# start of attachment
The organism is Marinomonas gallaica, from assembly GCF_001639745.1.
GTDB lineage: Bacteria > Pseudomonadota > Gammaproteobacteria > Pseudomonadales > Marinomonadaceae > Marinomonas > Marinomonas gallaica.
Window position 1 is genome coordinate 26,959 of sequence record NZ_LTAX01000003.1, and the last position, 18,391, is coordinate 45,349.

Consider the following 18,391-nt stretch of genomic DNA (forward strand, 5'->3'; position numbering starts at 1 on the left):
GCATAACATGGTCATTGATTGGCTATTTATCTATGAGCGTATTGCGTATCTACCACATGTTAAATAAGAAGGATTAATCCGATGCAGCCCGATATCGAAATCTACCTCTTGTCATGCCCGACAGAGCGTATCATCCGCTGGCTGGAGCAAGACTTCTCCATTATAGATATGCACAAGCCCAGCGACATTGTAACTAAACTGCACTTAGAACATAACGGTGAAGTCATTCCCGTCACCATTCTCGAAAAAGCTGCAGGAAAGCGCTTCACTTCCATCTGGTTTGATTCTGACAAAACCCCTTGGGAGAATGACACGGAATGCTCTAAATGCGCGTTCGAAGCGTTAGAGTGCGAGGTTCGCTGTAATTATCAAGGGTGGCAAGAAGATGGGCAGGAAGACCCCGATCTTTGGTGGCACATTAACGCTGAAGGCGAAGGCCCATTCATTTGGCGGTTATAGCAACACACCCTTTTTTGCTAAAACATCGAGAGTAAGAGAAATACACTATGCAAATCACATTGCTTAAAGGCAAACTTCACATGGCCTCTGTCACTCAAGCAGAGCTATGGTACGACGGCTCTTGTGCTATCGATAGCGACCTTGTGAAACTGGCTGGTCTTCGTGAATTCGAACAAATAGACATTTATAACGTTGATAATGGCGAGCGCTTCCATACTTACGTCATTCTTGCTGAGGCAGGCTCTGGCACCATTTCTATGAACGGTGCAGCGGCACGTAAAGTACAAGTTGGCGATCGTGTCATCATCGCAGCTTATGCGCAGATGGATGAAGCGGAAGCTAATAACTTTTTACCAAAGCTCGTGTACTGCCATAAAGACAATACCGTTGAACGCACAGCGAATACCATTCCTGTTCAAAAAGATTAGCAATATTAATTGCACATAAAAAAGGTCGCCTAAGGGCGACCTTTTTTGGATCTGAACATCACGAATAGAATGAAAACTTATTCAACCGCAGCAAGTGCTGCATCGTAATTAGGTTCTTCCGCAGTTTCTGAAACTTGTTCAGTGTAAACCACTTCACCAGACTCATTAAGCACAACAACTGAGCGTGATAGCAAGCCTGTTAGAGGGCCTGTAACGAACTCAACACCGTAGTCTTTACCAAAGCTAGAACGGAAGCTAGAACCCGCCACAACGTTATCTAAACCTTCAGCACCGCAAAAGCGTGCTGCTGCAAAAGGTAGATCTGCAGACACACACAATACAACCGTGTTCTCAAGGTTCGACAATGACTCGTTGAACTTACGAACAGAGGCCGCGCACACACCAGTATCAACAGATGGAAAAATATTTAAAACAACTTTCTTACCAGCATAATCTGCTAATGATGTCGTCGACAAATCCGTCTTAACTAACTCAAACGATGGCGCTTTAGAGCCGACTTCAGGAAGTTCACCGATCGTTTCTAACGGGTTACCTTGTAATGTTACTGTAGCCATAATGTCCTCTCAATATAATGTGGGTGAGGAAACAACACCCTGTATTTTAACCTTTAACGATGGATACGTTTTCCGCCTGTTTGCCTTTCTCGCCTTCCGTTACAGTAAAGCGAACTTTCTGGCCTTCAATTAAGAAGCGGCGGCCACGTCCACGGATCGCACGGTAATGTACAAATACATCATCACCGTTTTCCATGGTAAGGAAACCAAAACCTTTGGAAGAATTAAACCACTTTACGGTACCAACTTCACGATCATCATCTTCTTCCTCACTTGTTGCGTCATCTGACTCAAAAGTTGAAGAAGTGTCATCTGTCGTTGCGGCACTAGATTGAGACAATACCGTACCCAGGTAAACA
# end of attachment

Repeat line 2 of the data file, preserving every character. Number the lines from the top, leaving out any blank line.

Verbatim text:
GTDB lineage: Bacteria > Pseudomonadota > Gammaproteobacteria > Pseudomonadales > Marinomonadaceae > Marinomonas > Marinomonas gallaica.